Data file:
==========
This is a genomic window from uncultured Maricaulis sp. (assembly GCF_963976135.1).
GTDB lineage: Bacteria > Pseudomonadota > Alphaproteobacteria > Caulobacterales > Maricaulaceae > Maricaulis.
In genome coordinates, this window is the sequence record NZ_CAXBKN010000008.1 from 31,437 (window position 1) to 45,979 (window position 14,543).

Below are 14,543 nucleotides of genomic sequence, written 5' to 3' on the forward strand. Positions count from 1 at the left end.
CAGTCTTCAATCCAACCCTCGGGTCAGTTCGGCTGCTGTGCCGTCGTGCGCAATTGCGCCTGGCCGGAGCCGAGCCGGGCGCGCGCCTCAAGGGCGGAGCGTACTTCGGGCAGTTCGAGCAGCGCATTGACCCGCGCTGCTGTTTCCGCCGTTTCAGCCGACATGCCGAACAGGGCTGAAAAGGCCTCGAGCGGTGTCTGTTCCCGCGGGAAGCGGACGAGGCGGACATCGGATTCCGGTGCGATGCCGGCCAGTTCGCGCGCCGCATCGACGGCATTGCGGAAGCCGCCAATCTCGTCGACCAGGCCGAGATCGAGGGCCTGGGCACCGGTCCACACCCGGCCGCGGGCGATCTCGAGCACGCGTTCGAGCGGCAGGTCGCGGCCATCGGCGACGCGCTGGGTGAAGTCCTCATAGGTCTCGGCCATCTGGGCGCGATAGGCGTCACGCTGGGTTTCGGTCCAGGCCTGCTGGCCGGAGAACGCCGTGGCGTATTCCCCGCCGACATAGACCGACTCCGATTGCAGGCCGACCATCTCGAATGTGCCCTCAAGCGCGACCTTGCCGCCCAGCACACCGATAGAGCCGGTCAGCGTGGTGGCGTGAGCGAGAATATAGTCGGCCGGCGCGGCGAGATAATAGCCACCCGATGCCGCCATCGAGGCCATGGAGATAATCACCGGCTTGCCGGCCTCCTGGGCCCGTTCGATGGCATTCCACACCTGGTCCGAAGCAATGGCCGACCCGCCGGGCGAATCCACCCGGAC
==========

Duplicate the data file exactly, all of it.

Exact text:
This is a genomic window from uncultured Maricaulis sp. (assembly GCF_963976135.1).
GTDB lineage: Bacteria > Pseudomonadota > Alphaproteobacteria > Caulobacterales > Maricaulaceae > Maricaulis.
In genome coordinates, this window is the sequence record NZ_CAXBKN010000008.1 from 31,437 (window position 1) to 45,979 (window position 14,543).

Below are 14,543 nucleotides of genomic sequence, written 5' to 3' on the forward strand. Positions count from 1 at the left end.
CAGTCTTCAATCCAACCCTCGGGTCAGTTCGGCTGCTGTGCCGTCGTGCGCAATTGCGCCTGGCCGGAGCCGAGCCGGGCGCGCGCCTCAAGGGCGGAGCGTACTTCGGGCAGTTCGAGCAGCGCATTGACCCGCGCTGCTGTTTCCGCCGTTTCAGCCGACATGCCGAACAGGGCTGAAAAGGCCTCGAGCGGTGTCTGTTCCCGCGGGAAGCGGACGAGGCGGACATCGGATTCCGGTGCGATGCCGGCCAGTTCGCGCGCCGCATCGACGGCATTGCGGAAGCCGCCAATCTCGTCGACCAGGCCGAGATCGAGGGCCTGGGCACCGGTCCACACCCGGCCGCGGGCGATCTCGAGCACGCGTTCGAGCGGCAGGTCGCGGCCATCGGCGACGCGCTGGGTGAAGTCCTCATAGGTCTCGGCCATCTGGGCGCGATAGGCGTCACGCTGGGTTTCGGTCCAGGCCTGCTGGCCGGAGAACGCCGTGGCGTATTCCCCGCCGACATAGACCGACTCCGATTGCAGGCCGACCATCTCGAATGTGCCCTCAAGCGCGACCTTGCCGCCCAGCACACCGATAGAGCCGGTCAGCGTGGTGGCGTGAGCGAGAATATAGTCGGCCGGCGCGGCGAGATAATAGCCACCCGATGCCGCCATCGAGGCCATGGAGATAATCACCGGCTTGCCGGCCTCCTGGGCCCGTTCGATGGCATTCCACACCTGGTCCGAAGCAATGGCCGACCCGCCGGGCGAATCCACCCGGAC